an ecosystem (water, carbon, oxygen,

nitrogen).

6.2    Use a food web to identify and distinguish

producers, consumers, and decomposers, and

explain the transfer of energy through trophic

levels.

goals and objectives12
Goals and Objectives

Connecticut K-12 Content Standards:

  • 3.)    Students will understand that all organisms in the
  • biosphere are linked to each other and to their
  • physical environments by the transfer and
  • transformation of matter and energy.

8.) Students will understand the water cycle including

water transfers, the distribution and characteristics of

water, and its influences on human activity.

enabling objectives
Enabling Objectives
  • Students will identify the levels of organization that ecologists study.
  • Students will identify the source of energy for life processes.
  • Students will trace the flow of energy through living systems.
  • Students will evaluate the efficiency of energy transfer among organisms in an ecosystem.
  • Students will explain how nutrients are important in living systems.
enabling objectives focus on water lessons
Enabling ObjectivesFocus on Water Lessons
  • Students will describe how matter cycles among the living and nonliving parts of an ecosystem.
  • Students will manipulate simulations that examines how water is affected by its environment (heat energy).
  • Students will develop presentations associated with components of the water cycle.
instructional activities day one introduction to water
Instructional ActivitiesDay One: Introduction to Water
  • Fireproof Balloon activity – students will observe that properties of water will fireproof a rubber balloon
  • Teacher-led discussion on water, what it is, what forms it can be found in, etc.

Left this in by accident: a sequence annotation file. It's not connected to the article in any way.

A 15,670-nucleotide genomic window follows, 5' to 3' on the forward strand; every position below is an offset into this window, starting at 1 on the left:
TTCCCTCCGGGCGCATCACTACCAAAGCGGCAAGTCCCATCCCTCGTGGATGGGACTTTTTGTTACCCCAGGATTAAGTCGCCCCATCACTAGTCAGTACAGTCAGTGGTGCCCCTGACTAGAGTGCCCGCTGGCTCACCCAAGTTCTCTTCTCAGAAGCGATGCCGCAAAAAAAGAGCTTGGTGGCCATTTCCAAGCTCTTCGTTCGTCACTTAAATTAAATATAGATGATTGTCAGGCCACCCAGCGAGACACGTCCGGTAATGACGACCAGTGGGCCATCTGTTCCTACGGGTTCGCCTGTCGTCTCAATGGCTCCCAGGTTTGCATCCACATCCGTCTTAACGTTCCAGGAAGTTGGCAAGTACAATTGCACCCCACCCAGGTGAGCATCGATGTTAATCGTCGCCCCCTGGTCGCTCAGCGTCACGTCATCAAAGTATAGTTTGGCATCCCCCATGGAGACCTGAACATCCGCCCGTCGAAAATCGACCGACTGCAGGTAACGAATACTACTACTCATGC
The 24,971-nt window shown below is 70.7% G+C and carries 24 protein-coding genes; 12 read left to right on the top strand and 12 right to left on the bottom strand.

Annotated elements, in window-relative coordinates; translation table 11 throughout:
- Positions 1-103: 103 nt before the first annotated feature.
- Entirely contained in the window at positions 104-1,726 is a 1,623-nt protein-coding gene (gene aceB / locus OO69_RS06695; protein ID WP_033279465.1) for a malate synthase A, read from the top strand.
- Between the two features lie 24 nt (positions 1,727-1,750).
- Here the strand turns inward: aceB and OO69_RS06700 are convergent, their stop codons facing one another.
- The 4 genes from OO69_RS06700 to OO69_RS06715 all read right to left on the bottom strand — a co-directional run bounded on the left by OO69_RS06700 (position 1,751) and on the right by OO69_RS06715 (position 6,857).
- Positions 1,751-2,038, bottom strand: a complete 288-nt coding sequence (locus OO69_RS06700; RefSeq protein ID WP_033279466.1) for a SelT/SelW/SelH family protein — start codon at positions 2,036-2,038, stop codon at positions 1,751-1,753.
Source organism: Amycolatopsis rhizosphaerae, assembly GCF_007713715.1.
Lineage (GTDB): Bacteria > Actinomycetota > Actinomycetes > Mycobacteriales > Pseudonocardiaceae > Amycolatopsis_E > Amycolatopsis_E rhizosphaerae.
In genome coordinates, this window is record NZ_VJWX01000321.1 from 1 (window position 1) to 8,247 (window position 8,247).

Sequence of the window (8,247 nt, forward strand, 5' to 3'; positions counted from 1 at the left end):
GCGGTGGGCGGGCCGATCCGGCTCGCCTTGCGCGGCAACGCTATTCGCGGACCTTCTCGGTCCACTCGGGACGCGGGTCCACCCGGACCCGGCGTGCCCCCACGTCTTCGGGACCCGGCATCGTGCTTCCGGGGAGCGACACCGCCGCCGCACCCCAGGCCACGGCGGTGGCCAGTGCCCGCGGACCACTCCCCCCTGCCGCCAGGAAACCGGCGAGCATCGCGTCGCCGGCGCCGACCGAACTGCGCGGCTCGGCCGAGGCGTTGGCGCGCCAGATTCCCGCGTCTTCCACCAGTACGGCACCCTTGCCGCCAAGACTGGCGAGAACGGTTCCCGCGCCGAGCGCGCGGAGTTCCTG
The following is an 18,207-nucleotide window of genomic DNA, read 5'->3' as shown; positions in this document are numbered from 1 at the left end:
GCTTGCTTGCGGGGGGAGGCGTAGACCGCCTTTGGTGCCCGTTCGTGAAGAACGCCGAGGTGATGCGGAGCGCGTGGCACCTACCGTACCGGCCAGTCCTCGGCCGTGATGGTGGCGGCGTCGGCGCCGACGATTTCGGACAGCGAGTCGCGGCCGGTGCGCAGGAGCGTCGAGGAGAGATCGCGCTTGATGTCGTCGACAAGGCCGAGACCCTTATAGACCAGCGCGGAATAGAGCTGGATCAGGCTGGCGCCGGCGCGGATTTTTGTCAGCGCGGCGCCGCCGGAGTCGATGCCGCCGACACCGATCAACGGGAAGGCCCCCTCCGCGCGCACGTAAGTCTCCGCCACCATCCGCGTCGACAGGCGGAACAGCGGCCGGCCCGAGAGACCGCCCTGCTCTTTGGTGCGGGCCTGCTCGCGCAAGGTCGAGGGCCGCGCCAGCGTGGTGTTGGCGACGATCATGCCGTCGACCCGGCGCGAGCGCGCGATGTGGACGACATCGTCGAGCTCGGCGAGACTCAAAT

• Close day with a discussion of the Fireproof Balloon
  • Online Viewers See: Teacher Notes 1, 2, & 3 and Fireproof Balloon Activity
day two introduction to sims
Day Two: Introduction to Sims
  • Teacher will demonstrate and explain the use of Virtual Molecular Dynamics Laboratory software
  • Students will perform simulations that model the balloons with and without water
  • More discussion of water, now discussing the water cycle and phase changes
  • Students will share their prior knowledge of water with classmates
  • Online Viewers See: VMDL Balloon Simulations
day three states of matter
Day Three: States of Matter
  • Students will use VMDL to observe the states of matter and follow water through its phase changes
  • Continued discussion of the water cycle
  • Teacher will describe Mini-Projects and procedure for the next two days
  • Online Viewers See: VMDL States of Matter and Mini-Projects
day four water cycle centers
Day Four: Water Cycle Centers
  • Students will be assigned to groups of four, and one person from each group will complete an activity at the center of their choice
  • Centers include: Evaporation, Condensation, Precipitation, and Saturation
  • Students will answer questions for their particular center and will prepare a ½ page summary and a visual for presentations on the following day
  • Online Viewers See: Teacher Notes 4 & 5
day five presentations
Day Five: Presentations
  • Groups will be given no more than ten minutes at the beginning of class to compile all of their visuals and summaries to prepare for a presentation
  • Presentations will probably be short – Teacher should be prepared to introduce the Nutrient Cycles
assessments
Assessments
  • Since this unit is designed to coincide with your standard plans, your original assessments should work nicely
  • An open-ended quiz on the water cycle is included in the unit (See: Water Cycle Quiz)
  • We have provided rubrics for the Water Cycle presentations and they represent embedded assessments for project
  • To view these rubrics, see: Water Cycle Presentation Rubric and Water Cycle Rubric - Excel